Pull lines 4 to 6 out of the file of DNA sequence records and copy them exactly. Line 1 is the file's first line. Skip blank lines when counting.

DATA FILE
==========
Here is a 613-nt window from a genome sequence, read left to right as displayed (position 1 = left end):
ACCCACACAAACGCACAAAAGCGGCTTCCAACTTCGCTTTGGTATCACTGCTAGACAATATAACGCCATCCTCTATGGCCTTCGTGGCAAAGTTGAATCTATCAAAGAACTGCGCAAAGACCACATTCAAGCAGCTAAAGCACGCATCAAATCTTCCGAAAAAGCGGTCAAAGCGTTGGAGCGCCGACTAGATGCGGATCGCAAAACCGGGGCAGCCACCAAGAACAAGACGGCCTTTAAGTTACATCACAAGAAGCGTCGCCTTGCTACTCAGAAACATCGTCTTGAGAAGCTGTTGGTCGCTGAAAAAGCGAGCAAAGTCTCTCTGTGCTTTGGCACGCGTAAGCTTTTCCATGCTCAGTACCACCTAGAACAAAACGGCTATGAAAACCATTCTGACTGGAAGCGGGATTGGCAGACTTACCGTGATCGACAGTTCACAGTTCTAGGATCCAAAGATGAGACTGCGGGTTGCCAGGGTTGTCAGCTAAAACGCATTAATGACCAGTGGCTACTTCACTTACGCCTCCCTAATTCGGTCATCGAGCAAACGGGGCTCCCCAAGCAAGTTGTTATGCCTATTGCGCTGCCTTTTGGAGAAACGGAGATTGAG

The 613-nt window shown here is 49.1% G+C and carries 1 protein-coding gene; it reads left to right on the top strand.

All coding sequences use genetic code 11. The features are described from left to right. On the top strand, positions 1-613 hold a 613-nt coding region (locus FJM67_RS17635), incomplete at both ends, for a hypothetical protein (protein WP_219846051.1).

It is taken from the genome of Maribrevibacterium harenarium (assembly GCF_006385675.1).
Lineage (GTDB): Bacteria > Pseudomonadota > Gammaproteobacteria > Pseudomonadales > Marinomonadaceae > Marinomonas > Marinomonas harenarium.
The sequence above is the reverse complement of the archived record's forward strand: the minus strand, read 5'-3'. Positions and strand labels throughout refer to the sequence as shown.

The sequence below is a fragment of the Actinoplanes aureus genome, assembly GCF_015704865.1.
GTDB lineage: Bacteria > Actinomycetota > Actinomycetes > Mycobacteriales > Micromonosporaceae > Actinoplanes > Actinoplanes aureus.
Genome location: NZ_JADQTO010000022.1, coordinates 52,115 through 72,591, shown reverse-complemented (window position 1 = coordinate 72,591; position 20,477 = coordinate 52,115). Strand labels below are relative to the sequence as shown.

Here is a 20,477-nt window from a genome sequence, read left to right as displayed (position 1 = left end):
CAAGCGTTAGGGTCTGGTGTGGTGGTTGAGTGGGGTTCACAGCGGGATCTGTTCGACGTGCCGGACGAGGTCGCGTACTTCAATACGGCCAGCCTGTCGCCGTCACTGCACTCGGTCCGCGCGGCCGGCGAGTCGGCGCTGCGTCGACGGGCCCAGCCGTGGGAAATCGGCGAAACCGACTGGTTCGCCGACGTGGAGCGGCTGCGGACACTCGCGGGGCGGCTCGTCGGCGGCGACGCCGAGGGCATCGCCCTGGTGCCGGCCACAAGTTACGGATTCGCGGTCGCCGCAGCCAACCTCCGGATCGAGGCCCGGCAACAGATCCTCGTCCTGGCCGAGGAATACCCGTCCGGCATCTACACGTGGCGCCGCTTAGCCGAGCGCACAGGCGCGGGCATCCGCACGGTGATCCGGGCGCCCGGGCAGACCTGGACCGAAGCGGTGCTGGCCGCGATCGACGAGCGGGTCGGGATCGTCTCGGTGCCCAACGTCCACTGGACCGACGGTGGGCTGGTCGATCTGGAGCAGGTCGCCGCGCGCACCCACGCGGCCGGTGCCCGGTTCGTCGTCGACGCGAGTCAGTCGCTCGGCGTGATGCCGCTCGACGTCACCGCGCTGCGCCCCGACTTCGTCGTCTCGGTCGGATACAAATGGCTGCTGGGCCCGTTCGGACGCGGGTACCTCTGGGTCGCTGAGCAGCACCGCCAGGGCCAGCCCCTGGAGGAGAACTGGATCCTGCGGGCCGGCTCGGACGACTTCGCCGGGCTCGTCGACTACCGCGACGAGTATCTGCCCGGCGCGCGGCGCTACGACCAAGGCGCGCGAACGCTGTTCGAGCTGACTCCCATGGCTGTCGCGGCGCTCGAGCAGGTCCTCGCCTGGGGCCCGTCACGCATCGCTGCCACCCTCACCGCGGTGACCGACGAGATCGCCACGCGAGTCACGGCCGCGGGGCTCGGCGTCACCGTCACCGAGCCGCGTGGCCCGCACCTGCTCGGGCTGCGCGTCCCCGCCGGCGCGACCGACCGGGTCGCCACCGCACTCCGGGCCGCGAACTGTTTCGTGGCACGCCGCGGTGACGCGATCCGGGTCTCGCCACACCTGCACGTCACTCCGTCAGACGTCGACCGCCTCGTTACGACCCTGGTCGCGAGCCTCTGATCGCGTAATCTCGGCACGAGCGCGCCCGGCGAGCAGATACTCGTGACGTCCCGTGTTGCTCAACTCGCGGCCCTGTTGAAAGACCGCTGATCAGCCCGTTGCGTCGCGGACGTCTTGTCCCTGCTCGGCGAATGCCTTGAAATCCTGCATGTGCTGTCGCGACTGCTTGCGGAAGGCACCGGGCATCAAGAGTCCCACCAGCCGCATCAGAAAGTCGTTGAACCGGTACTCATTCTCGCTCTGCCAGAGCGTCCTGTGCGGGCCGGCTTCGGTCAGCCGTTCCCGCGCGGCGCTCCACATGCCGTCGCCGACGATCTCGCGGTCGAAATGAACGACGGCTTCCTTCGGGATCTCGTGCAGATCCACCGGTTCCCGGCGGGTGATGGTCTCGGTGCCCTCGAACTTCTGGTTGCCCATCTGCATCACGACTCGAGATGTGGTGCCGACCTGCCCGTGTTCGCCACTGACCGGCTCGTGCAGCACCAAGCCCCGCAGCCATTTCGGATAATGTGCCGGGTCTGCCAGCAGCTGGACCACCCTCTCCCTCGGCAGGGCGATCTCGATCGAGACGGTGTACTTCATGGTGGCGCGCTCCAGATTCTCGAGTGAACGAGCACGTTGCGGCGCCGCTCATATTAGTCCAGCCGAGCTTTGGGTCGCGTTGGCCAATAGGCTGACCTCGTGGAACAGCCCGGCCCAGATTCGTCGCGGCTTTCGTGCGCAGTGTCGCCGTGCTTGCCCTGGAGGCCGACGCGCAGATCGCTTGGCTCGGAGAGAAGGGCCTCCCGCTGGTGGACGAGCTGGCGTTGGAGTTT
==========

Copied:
All coding sequences use genetic code 11. The features are described from left to right. On the top strand, positions 1-613 hold a 613-nt coding region (locus FJM67_RS17635), incomplete at both ends, for a hypothetical protein (protein WP_219846051.1).

It is taken from the genome of Maribrevibacterium harenarium (assembly GCF_006385675.1).
Lineage (GTDB): Bacteria > Pseudomonadota > Gammaproteobacteria > Pseudomonadales > Marinomonadaceae > Marinomonas > Marinomonas harenarium.